And if you tell people you’re looking for work, they’ll be able to tell others you’re looking for work. You might not know who to speak with, but they might, and they might even be willing to put in a good word for you. At a minimum they can let you know if they catch word of something that you might be interested in.

The best thing you can do is be visible and to talk to anyone you think might be interested.

Meeting people for a cup of coffee is a crucial part of your job search. A lot of people find work in the private sector because they happened to know someone who knew someone.

Meeting someone is a good way to learn about a company from the inside, what’s going in on their industry at the moment and whether they are looking to hire. Understanding a company and its needs will put you in a better position to tell them how your skills and your experience can benefit them.

If you’re not sure who you should try to meet up with, try finding someone else with a foreign background and ask them how they found their job. Networking offers unique insights into the job market, and meeting people for coffee is a good way to network.

Building up a network is a gradual process, but it will be a source of opportunities. Keep in mind that there are people just like you here in Denmark, and they are often more than willing to sit down with you and to help you out.

Don’t forget, you’re still in Denmark

And even though you’re focused on finding an expat job, a good understanding of workplace culture here will be helpful. Danish workplaces have their own unwritten rules, and you’re going to need to be aware of things like the julefrokost, pecking orders and what’s expected of people when they participate in meetings. 

This also applies to your job search. You might not expect it, but things like a picture of yourself on your CV and a short description of what you like to do in your spare time make a difference. We’ve had foreign members tell us how surprised they were to be asked personal questions during their interview. But that’s completely within bounds. 

From the employer’s perspective, that sort of information is valuable because it helps them get a picture of who you are as a person. It’s important for a potential employer to know how you would fit in with the other employees, so questions about your personality are quite an important part of the selection process. 

You can use your CV to open up a little about yourself. Add five fun things about yourself — you’re a keen runner; you’re a rock climber; you and a group of other expats have your own cinema club. Anything you can add helps a potential employer get a good picture of who you are as an individual. Your work history and where you went to school are only a part of the picture.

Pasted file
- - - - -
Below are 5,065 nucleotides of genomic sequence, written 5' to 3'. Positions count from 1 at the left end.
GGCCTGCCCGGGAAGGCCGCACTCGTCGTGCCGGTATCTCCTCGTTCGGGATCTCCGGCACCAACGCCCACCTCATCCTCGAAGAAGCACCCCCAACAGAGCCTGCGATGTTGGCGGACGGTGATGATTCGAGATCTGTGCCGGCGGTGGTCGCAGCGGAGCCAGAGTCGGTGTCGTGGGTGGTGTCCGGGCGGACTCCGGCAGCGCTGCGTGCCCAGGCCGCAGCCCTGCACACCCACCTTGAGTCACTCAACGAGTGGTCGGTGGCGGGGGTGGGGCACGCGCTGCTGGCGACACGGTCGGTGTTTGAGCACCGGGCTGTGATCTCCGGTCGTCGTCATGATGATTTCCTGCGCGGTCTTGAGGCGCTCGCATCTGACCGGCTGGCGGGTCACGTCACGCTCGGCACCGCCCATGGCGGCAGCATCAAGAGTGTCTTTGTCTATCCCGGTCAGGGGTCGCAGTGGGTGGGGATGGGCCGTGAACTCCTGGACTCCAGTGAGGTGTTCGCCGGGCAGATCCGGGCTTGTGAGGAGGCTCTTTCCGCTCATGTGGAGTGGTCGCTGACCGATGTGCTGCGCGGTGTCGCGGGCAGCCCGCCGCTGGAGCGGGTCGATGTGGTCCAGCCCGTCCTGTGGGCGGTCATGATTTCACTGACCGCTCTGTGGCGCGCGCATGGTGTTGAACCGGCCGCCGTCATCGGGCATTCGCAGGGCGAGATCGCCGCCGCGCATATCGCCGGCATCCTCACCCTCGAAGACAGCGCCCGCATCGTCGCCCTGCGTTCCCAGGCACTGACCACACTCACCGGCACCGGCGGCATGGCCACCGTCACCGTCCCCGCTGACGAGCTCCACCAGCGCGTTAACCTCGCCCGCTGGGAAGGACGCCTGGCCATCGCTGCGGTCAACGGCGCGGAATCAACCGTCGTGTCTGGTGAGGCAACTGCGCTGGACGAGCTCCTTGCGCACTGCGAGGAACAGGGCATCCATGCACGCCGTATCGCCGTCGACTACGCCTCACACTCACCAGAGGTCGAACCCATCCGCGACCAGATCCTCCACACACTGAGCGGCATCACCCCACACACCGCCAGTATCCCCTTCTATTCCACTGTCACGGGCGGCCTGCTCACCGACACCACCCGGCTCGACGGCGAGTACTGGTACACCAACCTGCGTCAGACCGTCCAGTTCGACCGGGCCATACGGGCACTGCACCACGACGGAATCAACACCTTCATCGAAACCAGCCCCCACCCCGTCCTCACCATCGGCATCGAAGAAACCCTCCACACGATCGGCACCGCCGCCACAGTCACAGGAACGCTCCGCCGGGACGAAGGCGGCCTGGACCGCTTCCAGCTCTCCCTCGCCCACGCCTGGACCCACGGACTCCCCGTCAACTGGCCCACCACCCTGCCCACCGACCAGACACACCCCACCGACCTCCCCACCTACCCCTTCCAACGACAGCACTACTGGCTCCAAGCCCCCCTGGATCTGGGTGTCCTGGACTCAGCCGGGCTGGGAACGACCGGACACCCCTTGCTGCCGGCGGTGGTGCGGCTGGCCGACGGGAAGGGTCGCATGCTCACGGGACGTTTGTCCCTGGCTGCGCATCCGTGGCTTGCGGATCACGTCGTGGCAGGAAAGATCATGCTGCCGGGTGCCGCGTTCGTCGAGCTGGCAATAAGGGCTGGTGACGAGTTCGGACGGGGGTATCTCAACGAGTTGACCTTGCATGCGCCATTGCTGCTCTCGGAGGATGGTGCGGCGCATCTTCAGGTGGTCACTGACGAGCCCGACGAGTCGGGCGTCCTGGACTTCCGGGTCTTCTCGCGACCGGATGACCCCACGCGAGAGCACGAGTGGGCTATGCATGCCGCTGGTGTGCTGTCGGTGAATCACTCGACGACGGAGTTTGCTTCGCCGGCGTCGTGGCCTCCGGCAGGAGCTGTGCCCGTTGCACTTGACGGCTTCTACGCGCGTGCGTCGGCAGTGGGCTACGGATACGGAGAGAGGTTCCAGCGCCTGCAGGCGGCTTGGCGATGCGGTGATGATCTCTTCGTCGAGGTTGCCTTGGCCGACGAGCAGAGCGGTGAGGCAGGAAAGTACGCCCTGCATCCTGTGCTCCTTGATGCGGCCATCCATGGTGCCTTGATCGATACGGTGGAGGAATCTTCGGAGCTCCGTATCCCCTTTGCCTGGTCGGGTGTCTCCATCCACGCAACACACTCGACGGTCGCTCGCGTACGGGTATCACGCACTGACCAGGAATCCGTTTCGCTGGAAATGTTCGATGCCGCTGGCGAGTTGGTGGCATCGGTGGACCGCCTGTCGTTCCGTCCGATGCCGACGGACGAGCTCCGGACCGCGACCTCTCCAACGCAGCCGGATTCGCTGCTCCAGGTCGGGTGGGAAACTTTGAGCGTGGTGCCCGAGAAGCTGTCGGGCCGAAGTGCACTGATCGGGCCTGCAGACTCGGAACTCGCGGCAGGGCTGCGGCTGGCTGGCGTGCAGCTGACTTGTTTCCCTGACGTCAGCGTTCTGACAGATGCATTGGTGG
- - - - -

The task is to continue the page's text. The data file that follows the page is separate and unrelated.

And speaking of school, it’s helpful to give your employer a sense of how your degree compares with a Danish degree. A university can help you with this. 

The thing is that no matter how highly respected your uni is in your home country people here won’t know what you learned on the way towards getting your degree. You’ll help your case if you can spell it out by having relevant papers translated to Danish and providing a description of how your coursework compares to a similar programme in Denmark. 

In other words: learn the unwritten rules. They will be just as helpful on the job as they are for finding one in the first place. 

Google is your friend

You’ve heard it before, but it bears repetition: Google is a great way to find the types of jobs you’re looking for — provided you know how to search.

You can search for jobs on Google based on any number of parameters, including your qualifications, your location and the type of job you’re looking for. You can also use Google to find job boards that are specific to your field.

Google your next job

Start by searching based on your profession and location. Use terms like: 

  • job
  • financial controller
  • Copenhagen

That should bring up a list of jobs that you can go through. 

Djøf can help you too

We’re standing by to help you find your way around the job market here in Denmark. We can also help you improve your job search by offering advice about your covering letter, your CV and your job-search strategy. 

Our team of job consultants is waiting for you to contact them. 

Call us weekdays 9-16 or write to us at djoef@djoef.dk.